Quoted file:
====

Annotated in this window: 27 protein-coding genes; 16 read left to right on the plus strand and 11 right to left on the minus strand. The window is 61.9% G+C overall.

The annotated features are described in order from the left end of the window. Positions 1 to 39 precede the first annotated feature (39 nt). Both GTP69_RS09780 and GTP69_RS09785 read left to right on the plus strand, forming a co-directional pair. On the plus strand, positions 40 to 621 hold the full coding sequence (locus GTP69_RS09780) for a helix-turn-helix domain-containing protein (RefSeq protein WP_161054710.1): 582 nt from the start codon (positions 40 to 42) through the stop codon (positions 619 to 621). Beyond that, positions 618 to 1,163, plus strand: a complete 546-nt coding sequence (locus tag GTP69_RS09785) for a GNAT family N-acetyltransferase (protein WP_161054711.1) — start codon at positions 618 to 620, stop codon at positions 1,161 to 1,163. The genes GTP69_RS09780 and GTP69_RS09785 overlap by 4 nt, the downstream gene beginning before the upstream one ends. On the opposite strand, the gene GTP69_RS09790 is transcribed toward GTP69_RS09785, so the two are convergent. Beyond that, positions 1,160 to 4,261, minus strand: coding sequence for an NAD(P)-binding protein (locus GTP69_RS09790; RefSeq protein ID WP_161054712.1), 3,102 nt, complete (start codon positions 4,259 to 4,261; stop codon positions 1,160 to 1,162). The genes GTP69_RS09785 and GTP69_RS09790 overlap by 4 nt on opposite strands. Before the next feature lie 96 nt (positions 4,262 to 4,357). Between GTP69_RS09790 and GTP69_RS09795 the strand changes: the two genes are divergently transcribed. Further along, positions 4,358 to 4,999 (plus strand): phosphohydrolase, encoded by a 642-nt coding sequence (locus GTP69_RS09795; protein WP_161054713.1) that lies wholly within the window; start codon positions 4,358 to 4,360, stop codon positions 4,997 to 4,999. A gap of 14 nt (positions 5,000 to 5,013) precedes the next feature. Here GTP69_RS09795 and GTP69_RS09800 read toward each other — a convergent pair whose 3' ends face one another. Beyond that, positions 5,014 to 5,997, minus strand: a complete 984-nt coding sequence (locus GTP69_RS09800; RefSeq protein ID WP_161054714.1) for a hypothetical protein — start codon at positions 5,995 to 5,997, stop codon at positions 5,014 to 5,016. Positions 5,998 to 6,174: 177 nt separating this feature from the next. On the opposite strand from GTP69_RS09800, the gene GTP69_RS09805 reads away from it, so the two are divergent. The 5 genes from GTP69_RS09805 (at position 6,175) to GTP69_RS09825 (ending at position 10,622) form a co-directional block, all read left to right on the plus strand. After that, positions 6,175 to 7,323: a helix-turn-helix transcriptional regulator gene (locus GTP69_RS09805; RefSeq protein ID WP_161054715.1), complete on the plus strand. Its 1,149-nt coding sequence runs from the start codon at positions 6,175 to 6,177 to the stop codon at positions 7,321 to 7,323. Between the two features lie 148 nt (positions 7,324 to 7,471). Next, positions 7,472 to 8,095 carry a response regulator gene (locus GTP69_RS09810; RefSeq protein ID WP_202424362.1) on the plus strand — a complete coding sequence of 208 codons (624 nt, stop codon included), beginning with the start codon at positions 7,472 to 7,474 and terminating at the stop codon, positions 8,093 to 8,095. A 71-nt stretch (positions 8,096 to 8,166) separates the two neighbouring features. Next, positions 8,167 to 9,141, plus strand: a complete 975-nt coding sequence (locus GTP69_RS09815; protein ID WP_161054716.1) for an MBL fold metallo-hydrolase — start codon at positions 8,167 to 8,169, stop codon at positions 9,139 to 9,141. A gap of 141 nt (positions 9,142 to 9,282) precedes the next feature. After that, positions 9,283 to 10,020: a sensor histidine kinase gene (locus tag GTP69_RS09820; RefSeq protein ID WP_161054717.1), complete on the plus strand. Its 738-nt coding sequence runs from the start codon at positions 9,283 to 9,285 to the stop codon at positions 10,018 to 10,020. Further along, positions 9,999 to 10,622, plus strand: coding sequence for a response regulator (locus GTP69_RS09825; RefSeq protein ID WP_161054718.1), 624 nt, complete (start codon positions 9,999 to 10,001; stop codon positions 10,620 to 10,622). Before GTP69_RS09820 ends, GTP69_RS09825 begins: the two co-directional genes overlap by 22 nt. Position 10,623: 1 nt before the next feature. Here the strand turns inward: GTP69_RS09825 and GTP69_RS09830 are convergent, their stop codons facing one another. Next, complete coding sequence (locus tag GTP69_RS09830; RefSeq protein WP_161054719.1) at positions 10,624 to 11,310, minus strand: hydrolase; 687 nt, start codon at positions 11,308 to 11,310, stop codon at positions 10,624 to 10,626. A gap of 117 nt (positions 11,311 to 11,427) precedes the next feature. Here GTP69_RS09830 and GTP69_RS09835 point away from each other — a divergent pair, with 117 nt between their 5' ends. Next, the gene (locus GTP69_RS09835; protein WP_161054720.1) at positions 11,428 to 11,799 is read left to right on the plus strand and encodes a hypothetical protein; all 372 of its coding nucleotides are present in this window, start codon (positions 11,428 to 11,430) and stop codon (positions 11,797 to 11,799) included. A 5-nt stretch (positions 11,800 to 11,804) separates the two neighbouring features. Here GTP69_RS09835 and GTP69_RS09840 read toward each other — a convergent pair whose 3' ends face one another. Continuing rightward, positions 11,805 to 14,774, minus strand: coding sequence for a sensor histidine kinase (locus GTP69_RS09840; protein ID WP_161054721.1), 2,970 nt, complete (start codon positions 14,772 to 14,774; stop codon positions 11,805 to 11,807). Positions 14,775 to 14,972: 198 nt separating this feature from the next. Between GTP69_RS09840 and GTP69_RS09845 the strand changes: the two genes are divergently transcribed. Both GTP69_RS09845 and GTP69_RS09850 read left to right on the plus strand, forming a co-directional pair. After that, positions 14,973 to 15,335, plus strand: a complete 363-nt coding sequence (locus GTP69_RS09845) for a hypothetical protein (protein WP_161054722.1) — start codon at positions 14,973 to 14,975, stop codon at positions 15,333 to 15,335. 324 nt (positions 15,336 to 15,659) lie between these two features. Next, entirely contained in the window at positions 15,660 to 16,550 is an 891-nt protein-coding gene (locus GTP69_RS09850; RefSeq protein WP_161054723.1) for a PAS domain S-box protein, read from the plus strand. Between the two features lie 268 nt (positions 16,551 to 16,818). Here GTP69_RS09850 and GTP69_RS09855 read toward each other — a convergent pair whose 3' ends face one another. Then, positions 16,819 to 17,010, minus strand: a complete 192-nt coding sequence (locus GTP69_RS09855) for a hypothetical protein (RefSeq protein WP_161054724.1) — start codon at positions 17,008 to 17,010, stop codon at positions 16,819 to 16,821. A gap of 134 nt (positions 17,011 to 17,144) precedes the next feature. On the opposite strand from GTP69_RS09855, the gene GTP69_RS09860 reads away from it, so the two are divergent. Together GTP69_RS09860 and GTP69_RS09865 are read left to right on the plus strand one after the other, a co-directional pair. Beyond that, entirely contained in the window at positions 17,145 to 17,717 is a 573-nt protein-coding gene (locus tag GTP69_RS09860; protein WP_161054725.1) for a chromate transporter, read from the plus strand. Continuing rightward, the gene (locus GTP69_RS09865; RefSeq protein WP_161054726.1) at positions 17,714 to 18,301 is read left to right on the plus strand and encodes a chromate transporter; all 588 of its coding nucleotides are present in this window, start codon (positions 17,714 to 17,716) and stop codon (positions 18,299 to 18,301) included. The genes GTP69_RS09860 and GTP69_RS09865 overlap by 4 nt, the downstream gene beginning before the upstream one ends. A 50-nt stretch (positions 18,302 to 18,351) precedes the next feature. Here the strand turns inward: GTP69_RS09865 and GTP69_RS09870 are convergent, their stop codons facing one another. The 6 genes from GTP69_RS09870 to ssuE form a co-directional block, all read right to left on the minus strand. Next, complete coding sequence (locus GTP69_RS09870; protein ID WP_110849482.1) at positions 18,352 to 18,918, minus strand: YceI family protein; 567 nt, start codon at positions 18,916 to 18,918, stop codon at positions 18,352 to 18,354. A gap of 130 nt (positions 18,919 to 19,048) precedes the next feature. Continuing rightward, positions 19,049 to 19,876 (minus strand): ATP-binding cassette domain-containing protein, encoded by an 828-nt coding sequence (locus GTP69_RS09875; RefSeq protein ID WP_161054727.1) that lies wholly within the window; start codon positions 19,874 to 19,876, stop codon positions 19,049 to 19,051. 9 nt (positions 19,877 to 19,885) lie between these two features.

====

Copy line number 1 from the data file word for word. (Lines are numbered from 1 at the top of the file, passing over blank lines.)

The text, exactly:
Annotated in this window: 27 protein-coding genes; 16 read left to right on the plus strand and 11 right to left on the minus strand. The window is 61.9% G+C overall.